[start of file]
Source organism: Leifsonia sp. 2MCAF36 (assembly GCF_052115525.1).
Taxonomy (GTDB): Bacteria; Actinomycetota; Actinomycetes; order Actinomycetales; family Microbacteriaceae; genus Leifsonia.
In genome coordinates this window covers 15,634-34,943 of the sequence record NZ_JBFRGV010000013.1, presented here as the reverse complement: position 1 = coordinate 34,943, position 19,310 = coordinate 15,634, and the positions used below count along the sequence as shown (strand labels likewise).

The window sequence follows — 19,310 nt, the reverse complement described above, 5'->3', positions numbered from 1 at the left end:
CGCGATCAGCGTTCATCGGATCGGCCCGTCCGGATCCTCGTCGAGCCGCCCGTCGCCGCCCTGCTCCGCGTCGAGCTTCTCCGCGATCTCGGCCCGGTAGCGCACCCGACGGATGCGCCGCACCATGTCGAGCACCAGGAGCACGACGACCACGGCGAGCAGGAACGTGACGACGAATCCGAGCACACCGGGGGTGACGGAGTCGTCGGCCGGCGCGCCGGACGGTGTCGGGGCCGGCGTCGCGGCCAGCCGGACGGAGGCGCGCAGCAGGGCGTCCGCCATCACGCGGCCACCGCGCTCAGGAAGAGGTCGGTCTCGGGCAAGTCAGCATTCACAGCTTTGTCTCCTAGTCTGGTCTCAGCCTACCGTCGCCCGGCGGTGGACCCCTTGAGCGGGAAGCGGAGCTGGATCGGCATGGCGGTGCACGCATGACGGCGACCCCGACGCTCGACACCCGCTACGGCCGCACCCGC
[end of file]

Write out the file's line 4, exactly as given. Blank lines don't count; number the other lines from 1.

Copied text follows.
The window sequence follows — 19,310 nt, the reverse complement described above, 5'->3', positions numbered from 1 at the left end: